COVID-19 treatment while you are in hospital

Key points about care in hospital when you have COVID-19

  • COVID-19 is a viral infection that can affect your lungs and other body organs. It can cause minor to serious illness. There is no cure for the virus, but there are treatments that can help you feel better and decrease the chance of you becoming more seriously unwell.
  • You have been admitted to hospital with COVID-19 so that you can be monitored and get help with your symptoms and any other medical problems. 
  • Being admitted to hospital with COVID-19 can be a worrying time, but knowing what to expect can help.
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COVID-19 can affect many organs and systems of your body. You may need to be admitted to hospital for a variety of reasons, but most likely because you need regular monitoring and you're too unwell to fight off the virus at home and need specialist care. 

There will be a number of hospital staff involved in your care such as doctors, nurses and physiotherapists. As these people work on rotation, you may not have the same person taking care of you every day. The medical team will review you daily to ensure you receive the highest quality and personalised care while you are in hospital.

There are social workers in hospitals who can help you access appropriate support and resources for your needs. Some hospitals will also have cultural support services available, eg, Māori, Pacific and Asian health services. 

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Image credit: Healthify He Puna Waiora

Stopping the spread of infection in hospital

Patient and staff safety is our priority, especially during the COVID-19 pandemic. To prevent the spread of the virus, we have a number of measures in place, such as isolation rooms and personal protective equipment (PPE clothing).

  • All the people taking care of you will be wearing masks covering their mouth and nose, as well as gowns, gloves and visors or eye goggles.
  • It may look a bit scary to start with, but this is to protect them from catching the COVID virus and passing it on to other patients.
  • It may be hard to hear them when they talk to you, so let them know if you are finding it difficult to hear what they are saying.
  • It may be hard to see their faces, but they will tell you their name and role as often as you need them to.

As part of your monitoring, there might be a computer or tablet in your room. This allows you to talk to staff without them coming in to see you. At times, your nurse might check on you through this, or your physiotherapist might do some breathing exercises with you without entering the room. This helps to limit the exposure of staff to COVID-19 by limiting the time they spend in your room where possible. It also helps them to prepare what they might need to bring into the room with them. Don't worry, if you need help they will always come in to see you.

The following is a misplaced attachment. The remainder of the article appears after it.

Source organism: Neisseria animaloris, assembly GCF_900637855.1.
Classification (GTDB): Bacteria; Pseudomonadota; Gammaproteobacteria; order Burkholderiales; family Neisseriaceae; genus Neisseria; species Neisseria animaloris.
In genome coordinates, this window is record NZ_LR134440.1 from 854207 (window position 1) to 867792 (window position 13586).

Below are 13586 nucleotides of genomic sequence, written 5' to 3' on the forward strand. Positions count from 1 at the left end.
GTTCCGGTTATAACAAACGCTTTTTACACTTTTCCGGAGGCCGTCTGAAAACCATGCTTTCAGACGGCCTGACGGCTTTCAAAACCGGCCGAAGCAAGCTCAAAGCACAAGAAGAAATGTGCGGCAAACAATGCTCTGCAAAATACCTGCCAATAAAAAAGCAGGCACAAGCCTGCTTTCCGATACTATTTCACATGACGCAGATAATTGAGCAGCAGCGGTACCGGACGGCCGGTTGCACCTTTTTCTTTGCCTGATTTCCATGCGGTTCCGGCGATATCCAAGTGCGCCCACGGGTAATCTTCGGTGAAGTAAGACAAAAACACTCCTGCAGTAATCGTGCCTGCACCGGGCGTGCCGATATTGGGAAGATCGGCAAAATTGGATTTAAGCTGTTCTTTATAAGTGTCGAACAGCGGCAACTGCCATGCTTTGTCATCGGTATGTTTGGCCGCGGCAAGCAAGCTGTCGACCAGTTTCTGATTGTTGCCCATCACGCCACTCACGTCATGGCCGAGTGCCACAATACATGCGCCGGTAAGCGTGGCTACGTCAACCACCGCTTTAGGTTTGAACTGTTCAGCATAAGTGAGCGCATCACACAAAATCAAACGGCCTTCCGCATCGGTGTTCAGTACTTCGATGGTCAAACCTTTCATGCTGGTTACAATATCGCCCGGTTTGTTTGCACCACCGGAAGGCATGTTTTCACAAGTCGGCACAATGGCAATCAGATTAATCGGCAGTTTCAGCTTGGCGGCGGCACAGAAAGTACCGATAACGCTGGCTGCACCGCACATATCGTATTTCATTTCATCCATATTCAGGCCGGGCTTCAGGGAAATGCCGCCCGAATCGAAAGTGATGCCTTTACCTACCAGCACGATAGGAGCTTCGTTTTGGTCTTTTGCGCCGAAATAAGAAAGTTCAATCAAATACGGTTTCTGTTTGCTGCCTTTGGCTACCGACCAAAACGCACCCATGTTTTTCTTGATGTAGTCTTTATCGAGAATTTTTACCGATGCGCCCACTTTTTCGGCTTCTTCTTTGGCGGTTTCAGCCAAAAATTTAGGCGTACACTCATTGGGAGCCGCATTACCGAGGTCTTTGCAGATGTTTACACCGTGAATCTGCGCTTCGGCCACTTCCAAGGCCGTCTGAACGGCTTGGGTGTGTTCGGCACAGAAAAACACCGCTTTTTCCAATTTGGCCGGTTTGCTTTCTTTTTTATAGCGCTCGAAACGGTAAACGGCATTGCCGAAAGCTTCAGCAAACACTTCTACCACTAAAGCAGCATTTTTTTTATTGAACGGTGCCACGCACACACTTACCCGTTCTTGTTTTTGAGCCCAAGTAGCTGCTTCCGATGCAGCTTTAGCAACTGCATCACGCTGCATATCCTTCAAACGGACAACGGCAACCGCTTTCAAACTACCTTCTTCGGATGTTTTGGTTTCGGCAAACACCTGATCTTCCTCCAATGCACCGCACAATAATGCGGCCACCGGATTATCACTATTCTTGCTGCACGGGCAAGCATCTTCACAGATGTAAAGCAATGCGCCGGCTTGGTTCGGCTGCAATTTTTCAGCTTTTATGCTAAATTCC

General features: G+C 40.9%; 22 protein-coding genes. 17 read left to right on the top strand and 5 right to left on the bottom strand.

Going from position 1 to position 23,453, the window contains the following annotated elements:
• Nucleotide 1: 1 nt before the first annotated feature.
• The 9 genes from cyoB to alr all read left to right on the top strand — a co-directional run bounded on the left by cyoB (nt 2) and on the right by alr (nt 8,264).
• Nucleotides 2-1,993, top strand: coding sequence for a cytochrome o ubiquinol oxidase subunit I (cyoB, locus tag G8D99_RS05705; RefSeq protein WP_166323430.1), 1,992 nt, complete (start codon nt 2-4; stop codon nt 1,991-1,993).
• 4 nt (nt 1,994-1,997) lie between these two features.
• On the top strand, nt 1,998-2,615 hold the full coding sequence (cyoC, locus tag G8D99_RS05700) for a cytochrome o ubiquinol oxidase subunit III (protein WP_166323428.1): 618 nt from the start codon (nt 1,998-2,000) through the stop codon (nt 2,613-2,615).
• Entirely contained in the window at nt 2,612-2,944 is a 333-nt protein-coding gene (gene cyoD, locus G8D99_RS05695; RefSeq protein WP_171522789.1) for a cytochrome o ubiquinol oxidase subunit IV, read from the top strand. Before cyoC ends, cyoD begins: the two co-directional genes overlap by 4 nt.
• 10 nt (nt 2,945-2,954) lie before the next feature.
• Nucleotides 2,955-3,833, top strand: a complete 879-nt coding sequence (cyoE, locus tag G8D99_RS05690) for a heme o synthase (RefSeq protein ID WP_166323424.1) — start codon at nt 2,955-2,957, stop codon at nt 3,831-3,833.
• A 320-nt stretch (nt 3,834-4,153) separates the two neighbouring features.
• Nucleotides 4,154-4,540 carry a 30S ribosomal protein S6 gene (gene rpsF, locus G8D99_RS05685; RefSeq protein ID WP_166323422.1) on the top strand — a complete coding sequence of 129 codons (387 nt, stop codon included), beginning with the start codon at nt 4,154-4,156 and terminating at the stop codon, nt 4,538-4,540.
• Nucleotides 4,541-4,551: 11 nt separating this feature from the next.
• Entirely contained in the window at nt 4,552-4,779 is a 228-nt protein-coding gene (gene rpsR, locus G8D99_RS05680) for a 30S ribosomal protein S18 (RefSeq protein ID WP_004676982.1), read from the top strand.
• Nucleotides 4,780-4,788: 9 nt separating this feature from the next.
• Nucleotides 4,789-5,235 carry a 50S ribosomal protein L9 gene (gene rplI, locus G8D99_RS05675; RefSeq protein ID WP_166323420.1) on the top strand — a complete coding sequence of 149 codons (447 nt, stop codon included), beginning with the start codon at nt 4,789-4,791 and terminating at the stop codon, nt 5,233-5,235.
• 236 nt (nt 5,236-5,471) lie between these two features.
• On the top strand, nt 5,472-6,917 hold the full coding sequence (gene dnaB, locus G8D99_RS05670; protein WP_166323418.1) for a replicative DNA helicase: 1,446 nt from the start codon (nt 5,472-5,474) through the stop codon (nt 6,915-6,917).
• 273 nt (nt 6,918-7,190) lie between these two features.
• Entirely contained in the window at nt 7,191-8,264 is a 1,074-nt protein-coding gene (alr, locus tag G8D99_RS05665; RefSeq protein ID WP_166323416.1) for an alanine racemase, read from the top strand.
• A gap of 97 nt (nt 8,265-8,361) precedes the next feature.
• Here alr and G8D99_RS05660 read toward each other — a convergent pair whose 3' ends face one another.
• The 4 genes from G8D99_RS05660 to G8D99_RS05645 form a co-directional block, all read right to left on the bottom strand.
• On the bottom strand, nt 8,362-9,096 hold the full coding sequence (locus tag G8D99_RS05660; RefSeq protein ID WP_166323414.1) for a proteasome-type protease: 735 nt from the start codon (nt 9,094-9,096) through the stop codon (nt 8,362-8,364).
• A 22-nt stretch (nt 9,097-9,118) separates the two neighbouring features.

Tests and monitoring symptoms

While you are in hospital your team will monitor your symptoms and your response to treatment. Your will have bloods tests and a chest X-ray on admission, and again as required. You may be asked to wear monitoring devices continuously to allow your team to monitor your breathing rate, heart rate, and oxygen saturation (how much oxygen is in your blood cells). It's important that these devices are kept on at all times even when you are asleep (they can be removed when you are using the bathroom).

If you are admitted to hospital for COVID-19, it may be that your lungs are affected and you require oxygen.

  • Your medical team will decide on how to give you oxygen (see below for a description of the different oxygen devices) depending on your oxygen level; and this may change over time.
  • You may have symptoms other than breathing problems which your team will discuss with you.

Devices to provide extra oxygen and/or pressure to keep your lungs functioning include the following:

Oxygen mask

Oxygen masks come in different types depending on your needs. This might be a mask that sits over your mouth and nose, delivering a small to medium amount of oxygen. The mask may have a small bag attached at the end to allow more oxygen in. It delivers a medium amount of oxygen.

Nasal cannula

These are small soft plastic prongs that sit in both nostrils, allowing the flow of oxygen into your nose. These might be small, low flow prongs that you don't notice or high flow devices that include warm humidified flow for comfort. The high flow device supports your breathing more, but can take some time to get used to. The advantage of this device is being able to eat and drink while using it. It delivers a small to medium amount of oxygen. 

Non-invasive ventilation/CPAP/BiPAP

  • CPAP is continuous positive airway pressure.
  • BiPAP is bilevel positive airway pressure.